Welcome to Scribd, the world's digital library. Read, publish, and share books and documents. See more
Download
Standard view
Full view
of .
Look up keyword
Like this
0Activity
0 of .
Results for:
No results containing your search query
P. 1
The Inward Struggle.

The Inward Struggle.

Ratings: (0)|Views: 1 |Likes:
Published by glennpease
BY JOHN C. GRANBERY, D.D.

" wretched man that I am ! who shall deliver me from the
body of this death ? " (Romans vii. 24.)
BY JOHN C. GRANBERY, D.D.

" wretched man that I am ! who shall deliver me from the
body of this death ? " (Romans vii. 24.)

More info:

Published by: glennpease on Feb 08, 2014
Copyright:Attribution Non-commercial

Availability:

Read on Scribd mobile: iPhone, iPad and Android.
download as PDF, TXT or read online from Scribd
See more
See less

02/08/2014

pdf

text

original

 
THE INWARD STRUGGLE. BY JOHN C. GRANBERY, D.D." wretched man that I am ! who shall deliver me from the body of this death ? " (Romans vii. 24.) BY the body of this death I understand in-dwelling sin. It is called the body of this death, because by sin we are dead to God and to holiness ; because sin is a mass of corruption, com-pared by Christ to the rottenness and dead men's bones contained in a sepulcher, as here to a corpse; and because eternal death is the wages of sin. This hateful, noisome, deadly sin cleaves to Paul, or to the man whom Paul describes ; and he cries out that he is a wretch indeed, and asks, Who shall de-liver me from this dire evil ? The text is the crisis of a terrible inward strug-gle. Nowhere else in all literature is there so graphic a description of the mortal duel between the soul and sin.' Every man's experience will help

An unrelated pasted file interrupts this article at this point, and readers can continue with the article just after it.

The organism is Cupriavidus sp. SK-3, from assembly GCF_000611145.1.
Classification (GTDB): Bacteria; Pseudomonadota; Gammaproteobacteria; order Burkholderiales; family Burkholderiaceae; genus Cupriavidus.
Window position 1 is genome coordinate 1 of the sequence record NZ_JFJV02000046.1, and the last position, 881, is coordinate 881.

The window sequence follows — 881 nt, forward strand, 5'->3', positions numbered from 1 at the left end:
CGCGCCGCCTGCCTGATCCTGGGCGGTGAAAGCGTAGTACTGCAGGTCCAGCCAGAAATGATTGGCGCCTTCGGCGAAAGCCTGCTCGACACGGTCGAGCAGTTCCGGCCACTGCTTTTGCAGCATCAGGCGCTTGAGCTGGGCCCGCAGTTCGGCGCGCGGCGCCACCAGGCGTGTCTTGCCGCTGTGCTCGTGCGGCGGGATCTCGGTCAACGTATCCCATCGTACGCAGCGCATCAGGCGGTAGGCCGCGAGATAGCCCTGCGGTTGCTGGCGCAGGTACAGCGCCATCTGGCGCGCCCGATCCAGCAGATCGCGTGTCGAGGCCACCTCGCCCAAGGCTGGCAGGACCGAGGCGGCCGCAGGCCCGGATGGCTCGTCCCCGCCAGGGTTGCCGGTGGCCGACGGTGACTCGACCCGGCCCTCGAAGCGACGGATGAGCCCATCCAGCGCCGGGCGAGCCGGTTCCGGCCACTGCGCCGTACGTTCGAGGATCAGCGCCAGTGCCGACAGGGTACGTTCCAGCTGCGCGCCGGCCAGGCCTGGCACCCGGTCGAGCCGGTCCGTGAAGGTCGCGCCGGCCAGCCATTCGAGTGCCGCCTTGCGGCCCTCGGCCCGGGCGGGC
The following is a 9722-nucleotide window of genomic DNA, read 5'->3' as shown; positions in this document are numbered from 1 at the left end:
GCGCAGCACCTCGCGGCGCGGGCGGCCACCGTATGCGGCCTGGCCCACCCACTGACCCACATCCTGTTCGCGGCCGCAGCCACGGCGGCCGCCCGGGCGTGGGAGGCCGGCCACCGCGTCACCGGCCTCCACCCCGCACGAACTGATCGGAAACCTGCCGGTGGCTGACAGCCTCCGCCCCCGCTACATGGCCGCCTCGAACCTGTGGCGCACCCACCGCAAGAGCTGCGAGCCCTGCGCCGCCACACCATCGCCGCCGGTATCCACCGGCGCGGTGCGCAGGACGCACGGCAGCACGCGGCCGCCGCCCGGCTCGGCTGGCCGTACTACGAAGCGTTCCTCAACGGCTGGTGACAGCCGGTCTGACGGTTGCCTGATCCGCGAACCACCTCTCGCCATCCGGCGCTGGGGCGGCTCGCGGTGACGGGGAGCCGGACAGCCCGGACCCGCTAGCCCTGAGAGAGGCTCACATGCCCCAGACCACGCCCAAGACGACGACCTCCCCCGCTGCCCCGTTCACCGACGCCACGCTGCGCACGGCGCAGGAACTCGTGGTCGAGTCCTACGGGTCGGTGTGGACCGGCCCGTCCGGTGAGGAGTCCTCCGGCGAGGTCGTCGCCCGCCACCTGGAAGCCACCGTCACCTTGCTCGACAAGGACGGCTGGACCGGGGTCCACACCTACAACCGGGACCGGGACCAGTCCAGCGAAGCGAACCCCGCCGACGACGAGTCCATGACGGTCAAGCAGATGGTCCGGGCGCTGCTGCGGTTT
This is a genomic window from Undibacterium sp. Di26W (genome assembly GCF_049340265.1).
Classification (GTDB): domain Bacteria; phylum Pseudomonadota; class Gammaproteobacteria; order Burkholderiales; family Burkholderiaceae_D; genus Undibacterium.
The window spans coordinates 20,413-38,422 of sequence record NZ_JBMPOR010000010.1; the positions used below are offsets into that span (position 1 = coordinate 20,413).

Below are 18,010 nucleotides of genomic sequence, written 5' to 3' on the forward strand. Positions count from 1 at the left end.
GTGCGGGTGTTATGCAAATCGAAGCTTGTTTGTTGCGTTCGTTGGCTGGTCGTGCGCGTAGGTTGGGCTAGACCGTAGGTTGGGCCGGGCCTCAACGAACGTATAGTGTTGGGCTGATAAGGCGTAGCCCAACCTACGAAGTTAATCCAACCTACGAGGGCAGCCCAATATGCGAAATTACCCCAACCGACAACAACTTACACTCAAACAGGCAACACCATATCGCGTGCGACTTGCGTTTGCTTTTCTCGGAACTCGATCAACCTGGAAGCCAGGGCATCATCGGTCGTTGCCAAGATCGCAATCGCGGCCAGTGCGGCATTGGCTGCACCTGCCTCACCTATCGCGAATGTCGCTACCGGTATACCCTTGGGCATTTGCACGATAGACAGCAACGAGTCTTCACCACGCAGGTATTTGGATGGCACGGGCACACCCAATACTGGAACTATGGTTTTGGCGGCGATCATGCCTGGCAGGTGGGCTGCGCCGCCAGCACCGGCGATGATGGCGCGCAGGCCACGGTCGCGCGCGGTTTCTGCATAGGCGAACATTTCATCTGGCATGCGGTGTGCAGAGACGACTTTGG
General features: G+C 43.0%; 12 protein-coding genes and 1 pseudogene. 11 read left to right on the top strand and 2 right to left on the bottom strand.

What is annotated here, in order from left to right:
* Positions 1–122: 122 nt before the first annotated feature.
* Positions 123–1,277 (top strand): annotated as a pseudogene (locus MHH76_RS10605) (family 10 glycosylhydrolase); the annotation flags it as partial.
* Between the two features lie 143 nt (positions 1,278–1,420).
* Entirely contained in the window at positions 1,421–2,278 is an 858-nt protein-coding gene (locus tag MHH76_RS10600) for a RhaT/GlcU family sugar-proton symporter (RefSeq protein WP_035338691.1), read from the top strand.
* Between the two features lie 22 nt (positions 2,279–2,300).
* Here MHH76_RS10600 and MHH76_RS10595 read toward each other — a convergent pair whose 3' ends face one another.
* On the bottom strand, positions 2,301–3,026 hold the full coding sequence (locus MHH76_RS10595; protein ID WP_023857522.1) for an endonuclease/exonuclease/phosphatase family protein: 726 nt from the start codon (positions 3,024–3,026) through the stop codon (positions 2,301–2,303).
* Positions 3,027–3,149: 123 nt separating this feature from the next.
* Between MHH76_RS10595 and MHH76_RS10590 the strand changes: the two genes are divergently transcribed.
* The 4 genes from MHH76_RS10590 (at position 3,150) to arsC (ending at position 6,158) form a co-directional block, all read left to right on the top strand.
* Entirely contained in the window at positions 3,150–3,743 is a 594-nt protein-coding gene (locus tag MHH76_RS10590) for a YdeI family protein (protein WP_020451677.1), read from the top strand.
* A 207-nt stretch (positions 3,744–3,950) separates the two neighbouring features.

1
 
him to form some conception of this strife. But only those who have yielded to the awakening and convicting power of the Holy Spirit can fully un-derstand the wretchedness, self-despair, loathing, terror, and longing for rescue, which burst forth in the exclamation, " O wretched man that I am ! " (47) 48 TWELVE SEBMOWS. and the inquiry, " Who shall deliver me from the body of this death ? " To understand this description, we must bear in mind that Paul discriminates between a man's self, his personal identity, on the one hand, and sin, on the other. " Now then it is no more I that do it,
2
 
but sin that dwelleth in me." The same distinc-tion is indicated in the parable of the prodigal son : "And when he came to himself." All the days of his rioting he had been beside himself, had gone away from reason and right feeling and self-con-trol; sin in the forms of lust, passion, and willful-ness had possessed and ruled him ; then he began to recover his wits, to return to sound thought; he came to himself, and found that he had been acting the part of folly, had thrown away great privileges, and brought himself to the point of per-ishing. Paul describes a strife betwixt two ; the parties are the soul and sin personified as a living power. When does this struggle begin ? Paul goes back to a time in his history when he was at peace ; he tells how his state of ease was broken, and an in-ward war commenced in which he was ever de-feated, until exhausted, bruised, despairing, he cried out for a deliverer. " For without the law sin was dead. For I was alive without the law
3

You're Reading a Free Preview

Download
scribd
/*********** DO NOT ALTER ANYTHING BELOW THIS LINE ! ************/ var s_code=s.t();if(s_code)document.write(s_code)//-->